I live in Washington State and want to install a solar water heater to directly heat a spa tub. Can you guide me to some solutions?
Fernando Lopez • via homepower.com
Soaking in a solar-heated spa tub is a great way to enjoy the sun and water together. You can relax, while using nonpolluting energy from the sun.
In most climates, the best design to serve a hot tub is a drainback solar water heating (SWH) system because drainback systems have freeze and overheat protection built into the design. Drainback systems are protected from frost damage by draining the heat-transfer fluid out of the exposed collectors and lines when the sun isn’t heating it. All the lines must be sloped so the heat-transfer fluid can drain into the freeze-protected area once the solar pump is off. In the summer, a drainback system with flat-plate collectors and copper heat-transfer lines will withstand the excess heat that builds up when your hot tub has reached its maximum temperature.
For spa tubs, the storage is the tub itself, which will lose heat when temperatures outside the tub are lower than the tub water temperature. To slow the heat loss, use a well-insulated tub with an insulated cover.
If you are OK with the tub’s temperature fluctuating depending on the amount of sun and the season, then one 4-by-8-foot solar collector is a good start. In moderate conditions, a typical hot tub might require 300 kWh per month (10 kWh per day) to heat. With lower temperatures, such as those encountered during the winter, it could require double that amount.
You can look up the estimated energy produced by a solar thermal collector at the Solar Rating and Certification Corporation’s website (solar-rating.org). One typical 4-by-8-foot flat-plate collector could produce about 4 to 15 kWh of heat on a sunny day, depending on the collector, time of year, and ambient temperature. Where you live in Washington, during fall, winter, and spring months (and depending on how well-insulated your tub is and what temperature you desire), you will likely need a second collector, or a source of backup heat could be added.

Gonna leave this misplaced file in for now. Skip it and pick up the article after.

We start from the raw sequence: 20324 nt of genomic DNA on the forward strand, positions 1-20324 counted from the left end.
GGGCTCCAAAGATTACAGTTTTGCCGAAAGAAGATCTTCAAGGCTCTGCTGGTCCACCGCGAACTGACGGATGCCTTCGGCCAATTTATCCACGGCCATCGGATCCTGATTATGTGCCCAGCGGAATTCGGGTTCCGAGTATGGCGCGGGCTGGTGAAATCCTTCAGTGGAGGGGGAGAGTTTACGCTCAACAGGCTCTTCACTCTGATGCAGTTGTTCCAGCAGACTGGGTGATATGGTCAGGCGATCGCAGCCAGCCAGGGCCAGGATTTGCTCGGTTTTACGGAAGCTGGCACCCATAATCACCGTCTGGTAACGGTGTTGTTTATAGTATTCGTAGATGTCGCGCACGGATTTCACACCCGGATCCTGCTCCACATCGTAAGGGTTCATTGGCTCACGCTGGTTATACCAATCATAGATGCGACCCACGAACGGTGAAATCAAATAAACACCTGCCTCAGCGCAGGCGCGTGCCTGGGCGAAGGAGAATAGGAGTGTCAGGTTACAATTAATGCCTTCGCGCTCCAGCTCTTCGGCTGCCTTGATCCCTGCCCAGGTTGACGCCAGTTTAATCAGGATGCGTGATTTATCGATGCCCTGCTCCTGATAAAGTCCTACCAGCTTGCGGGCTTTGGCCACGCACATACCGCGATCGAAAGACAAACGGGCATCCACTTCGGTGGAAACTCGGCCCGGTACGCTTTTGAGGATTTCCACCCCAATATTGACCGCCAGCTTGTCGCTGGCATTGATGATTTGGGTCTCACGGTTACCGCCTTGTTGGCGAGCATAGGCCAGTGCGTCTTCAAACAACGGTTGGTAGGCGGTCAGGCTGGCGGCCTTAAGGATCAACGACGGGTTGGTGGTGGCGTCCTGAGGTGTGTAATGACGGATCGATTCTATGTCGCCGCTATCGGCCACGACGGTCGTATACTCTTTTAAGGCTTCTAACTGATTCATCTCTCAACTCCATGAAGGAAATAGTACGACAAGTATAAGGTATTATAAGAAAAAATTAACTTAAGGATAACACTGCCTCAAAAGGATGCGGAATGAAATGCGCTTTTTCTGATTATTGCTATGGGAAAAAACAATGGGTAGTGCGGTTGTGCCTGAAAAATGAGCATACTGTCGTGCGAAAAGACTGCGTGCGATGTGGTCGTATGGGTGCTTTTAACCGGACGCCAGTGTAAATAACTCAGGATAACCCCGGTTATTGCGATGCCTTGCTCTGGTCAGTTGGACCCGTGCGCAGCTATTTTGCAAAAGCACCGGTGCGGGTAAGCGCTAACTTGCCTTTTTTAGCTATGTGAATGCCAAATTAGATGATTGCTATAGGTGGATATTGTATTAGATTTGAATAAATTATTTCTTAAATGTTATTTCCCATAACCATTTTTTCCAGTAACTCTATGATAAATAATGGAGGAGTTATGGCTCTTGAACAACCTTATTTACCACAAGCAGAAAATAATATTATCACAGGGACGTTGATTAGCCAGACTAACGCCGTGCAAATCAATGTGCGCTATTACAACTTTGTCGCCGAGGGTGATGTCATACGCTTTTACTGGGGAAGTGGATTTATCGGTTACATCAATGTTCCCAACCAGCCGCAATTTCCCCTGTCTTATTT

It is important that the water pH (acidity) not be allowed to drop below 7, or copper can be dissolved and this can result in green stains (even make your hair turn green—really!). A filter is needed to protect the pump and collector from tub debris. Use copper lines at the collector, since PEX lines will not survive the high temperatures coming out of the collector.
A key component of any SWH system is a differential temperature controller—common manufacturers include Goldline, Resol, Steca, and ArtTec (for PV-direct pumping). The controller will compare the solar collector’s temperature to the tub water’s temperature. When the temperature at the collector is higher than the tub water, the solar controller will turn on the circulation pump. Once the tub water reaches the set-point temperature, the controller will turn the pump off. This also is a protective measure to prevent someone from being scalded.
Evacuated-tube solar collectors might be seen as an attractive solution because they have lower heat loss in winter. However, installing them as part of a drainback system may void their warranty. That means more complexity and expense—you’d need a heat exchanger, glycol fluid, and a heat dump (this could be as simple as leaving the spa cover off) to keep the tubes and tub from overheating.
Steve Dyck • Guelph Solar Mechanical